Does protein powder make you poop?
Do protein shakes make you poop?
Protein shakes and protein powder can make you poop. They can even cause diarrhea. If you are sick of running to the bathroom after drinking a protein shake, this article is for you.
Why do protein shakes make me poop?
First of all, there are two types of protein shakes: ready-to-drink (store-bought) protein shakes, and protein shakes made with protein powder. In order to make a protein shake with protein powder, you have to mix the powder with milk or water. This requires a blender or a shaker bottle, and a little extra time and effort. Some people prefer ready-to-drink protein shakes because they are more convenient, but if they knew what they were drinking, they would probably vomit.
Ready-to-drink protein shakes are full of food additives like emulsifiers, stabilizers, and thickeners. Ingredients like these improve characteristics like shelf stability and texture, but they look nothing like real food and are hard to digest. This is why I recommend that you make your own protein shakes with protein powder. That said, not all protein powders are created equal, and many contain the same additives found in ready-to-drink protein shakes! Keep reading to learn more about how to pick an easy to digest protein powder.
1) Choose a protein powder that is additive-free. Again, most protein shakes and powders are full of food additives. Although not necessarily bad for you in small quantities, additives can add up quickly (especially if you drink a protein shake every day) and cause gastrointestinal (GI) side effects like bloating, constipation, diarrhea, gas, and stomach pain. This is because food additives are, generally speaking, hard to digest. They sit in your gut for longer than food should, which gives your gut bacteria more time to eat. As they eat, these bacteria produce gas, which causes bloating and stomach pain. Gas also slows colonic transit (the amount of time it takes food to travel through the colon) and can lead to constipation.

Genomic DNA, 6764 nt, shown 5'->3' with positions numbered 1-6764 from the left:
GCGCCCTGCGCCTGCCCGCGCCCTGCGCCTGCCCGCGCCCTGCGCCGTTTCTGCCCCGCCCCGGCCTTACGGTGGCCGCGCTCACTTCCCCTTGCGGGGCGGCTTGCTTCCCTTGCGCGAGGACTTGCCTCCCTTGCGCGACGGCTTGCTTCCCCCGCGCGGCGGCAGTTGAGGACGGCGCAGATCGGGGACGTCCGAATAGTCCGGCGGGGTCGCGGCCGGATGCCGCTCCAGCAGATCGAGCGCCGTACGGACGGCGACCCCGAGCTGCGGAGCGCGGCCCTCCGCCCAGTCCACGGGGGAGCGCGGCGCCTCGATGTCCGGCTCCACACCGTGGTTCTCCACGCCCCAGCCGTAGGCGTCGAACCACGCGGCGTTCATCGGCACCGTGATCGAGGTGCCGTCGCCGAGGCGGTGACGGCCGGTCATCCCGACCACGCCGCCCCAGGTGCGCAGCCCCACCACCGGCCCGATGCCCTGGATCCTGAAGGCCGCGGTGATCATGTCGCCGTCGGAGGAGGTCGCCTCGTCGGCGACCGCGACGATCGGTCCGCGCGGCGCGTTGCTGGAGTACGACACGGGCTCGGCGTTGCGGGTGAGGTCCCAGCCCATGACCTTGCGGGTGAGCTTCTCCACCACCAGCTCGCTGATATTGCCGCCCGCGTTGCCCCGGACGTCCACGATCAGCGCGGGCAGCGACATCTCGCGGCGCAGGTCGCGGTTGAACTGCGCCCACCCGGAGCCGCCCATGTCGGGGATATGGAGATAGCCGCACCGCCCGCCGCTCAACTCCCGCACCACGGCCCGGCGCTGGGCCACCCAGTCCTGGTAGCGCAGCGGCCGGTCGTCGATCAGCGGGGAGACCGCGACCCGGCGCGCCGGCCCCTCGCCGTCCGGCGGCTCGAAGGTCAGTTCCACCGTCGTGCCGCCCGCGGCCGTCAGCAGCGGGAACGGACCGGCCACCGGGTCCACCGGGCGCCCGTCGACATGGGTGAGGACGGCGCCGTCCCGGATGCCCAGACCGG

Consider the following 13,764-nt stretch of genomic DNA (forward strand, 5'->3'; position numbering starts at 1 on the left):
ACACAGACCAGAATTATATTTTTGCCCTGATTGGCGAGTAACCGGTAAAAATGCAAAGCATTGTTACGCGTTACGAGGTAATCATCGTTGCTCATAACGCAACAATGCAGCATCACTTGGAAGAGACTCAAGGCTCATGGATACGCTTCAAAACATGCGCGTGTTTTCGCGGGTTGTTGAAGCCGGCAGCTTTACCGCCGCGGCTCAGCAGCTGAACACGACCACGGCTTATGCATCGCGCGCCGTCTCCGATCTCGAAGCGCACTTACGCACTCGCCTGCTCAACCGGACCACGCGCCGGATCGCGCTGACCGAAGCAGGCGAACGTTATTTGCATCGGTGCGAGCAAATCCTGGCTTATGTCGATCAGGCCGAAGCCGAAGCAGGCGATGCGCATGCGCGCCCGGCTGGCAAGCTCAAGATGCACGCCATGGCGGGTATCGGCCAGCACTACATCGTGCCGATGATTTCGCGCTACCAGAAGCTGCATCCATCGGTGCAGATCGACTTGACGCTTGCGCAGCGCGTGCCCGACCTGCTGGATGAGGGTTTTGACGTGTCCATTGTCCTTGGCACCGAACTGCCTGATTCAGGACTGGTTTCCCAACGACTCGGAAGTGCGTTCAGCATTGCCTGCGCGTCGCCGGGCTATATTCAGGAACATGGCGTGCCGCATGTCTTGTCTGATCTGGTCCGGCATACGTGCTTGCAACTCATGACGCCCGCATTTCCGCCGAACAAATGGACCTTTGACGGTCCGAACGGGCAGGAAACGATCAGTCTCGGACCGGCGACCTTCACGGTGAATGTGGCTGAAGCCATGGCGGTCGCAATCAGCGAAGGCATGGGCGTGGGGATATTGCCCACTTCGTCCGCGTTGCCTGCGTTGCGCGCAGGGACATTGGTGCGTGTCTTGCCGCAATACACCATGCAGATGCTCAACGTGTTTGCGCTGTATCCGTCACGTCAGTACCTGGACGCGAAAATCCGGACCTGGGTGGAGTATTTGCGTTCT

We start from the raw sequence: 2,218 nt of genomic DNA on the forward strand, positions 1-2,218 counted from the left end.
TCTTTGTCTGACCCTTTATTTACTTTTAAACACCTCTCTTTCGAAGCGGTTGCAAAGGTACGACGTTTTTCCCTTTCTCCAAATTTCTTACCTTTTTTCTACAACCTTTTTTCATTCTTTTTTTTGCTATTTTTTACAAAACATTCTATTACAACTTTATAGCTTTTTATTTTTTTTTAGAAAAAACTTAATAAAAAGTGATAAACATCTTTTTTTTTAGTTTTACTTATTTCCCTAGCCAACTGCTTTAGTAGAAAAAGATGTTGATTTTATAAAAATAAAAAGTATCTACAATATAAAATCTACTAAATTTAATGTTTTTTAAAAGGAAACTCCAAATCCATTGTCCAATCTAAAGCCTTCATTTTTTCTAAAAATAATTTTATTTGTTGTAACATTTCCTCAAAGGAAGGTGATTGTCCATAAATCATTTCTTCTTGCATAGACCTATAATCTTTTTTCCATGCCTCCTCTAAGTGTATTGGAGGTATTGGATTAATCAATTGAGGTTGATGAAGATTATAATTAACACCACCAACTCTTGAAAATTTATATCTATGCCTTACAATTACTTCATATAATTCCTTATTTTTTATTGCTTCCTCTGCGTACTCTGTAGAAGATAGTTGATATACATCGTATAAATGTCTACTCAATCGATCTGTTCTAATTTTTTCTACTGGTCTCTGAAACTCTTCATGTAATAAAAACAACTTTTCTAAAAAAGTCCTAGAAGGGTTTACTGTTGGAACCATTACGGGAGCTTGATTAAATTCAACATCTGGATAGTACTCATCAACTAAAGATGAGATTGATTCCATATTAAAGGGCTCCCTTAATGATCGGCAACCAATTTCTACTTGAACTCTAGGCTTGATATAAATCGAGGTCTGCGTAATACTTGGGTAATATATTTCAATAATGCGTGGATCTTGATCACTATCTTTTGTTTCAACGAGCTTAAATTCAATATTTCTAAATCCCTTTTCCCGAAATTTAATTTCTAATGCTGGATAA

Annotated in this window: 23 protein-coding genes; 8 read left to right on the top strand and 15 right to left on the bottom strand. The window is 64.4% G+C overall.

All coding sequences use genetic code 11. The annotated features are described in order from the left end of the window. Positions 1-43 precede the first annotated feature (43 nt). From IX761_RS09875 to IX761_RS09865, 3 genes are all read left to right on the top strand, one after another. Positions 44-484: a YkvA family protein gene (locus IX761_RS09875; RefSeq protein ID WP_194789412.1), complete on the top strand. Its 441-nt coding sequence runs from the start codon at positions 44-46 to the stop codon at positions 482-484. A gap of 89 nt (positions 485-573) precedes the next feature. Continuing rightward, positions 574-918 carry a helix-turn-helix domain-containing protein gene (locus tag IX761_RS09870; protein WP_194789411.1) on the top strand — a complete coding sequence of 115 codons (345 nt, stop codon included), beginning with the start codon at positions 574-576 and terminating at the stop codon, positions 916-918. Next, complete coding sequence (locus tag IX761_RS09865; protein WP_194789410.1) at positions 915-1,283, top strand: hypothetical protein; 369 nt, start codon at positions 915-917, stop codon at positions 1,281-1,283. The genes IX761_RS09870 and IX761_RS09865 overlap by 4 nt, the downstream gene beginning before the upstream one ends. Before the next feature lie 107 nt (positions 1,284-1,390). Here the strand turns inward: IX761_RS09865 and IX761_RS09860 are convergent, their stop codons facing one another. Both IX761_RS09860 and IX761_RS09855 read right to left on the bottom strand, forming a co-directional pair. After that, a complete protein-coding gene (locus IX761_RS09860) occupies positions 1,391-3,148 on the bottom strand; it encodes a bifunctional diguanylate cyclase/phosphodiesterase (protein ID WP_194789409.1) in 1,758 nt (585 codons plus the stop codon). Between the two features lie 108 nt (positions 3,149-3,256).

In the long term, food additives can disrupt regulatory pathways in the intestine, which can result in the development of inflammatory bowel disease (IBD) and systemic inflammatory disorders. Artificial sweeteners are among the most harmful additives in the long term as they alter the composition of your gut microbiota (the collection of microorganisms that help you digest food). This can lead to serious, chronic GI problems, widespread inflammation, and permanent damage to the gut microbiome. Some sweeteners, especially sugar alcohols like xylitol, are also poorly absorbed by the gut (meaning they feed those hungry gut bacteria) and cause diarrhea because they draw water into your intestine. Now you finally have something to blame for those post-protein shake trips to the bathroom!
Here is a list of the most common food additives in protein powder:
acacia gum, acesulfame potassium, artificial flavors, aspartame, carrageenan, cellulose gum, dextrin, dextrose, erythritol, gellan gum, guar gum, gum arabic, inulin, locust bean gum, “natural” flavors, maltodextrin, rice syrup solids, soy lecithin, silica, sucralose, sunflower lecithin, xanthan gum, xylitol
When it comes to identifying food additives, go with your gut. 😉 As a rule of thumb, they are the ingredients that you cannot pronounce. Food additives are not the only thing to look out for when buying protein powder for sensitive stomachs, however. There are several other ingredients that can upset your stomach.
egg whites, coconut, cocoa, monk fruit
Protein Matrix Comprised of (Whey Protein Concentrate, Whey Protein Isolate, Calcium Caseinate, Micellar Casein, Milk Protein Isolate, Egg Albumen, Glutamine Peptides), Polydextrose, Sunflower Creamer (Sunflower Oil, Corn Syrup Solids, Sodium Caseinate, Mono- and Diglycerides, Dipotassium Phosphate, Tricalcium Phosphate, Soy Lecithin, Tocopherols), Natural and Artificial Flavor, MCT Powder (Medium Chain Triglycerides, Nonfat Dry Milk, Disodium Phosphate, Silicon Dioxide), Lecithin, Cellulose Gum, Salt, Yellow 5, Sucralose, Acesulfame Potassium, Papain, Bromelain.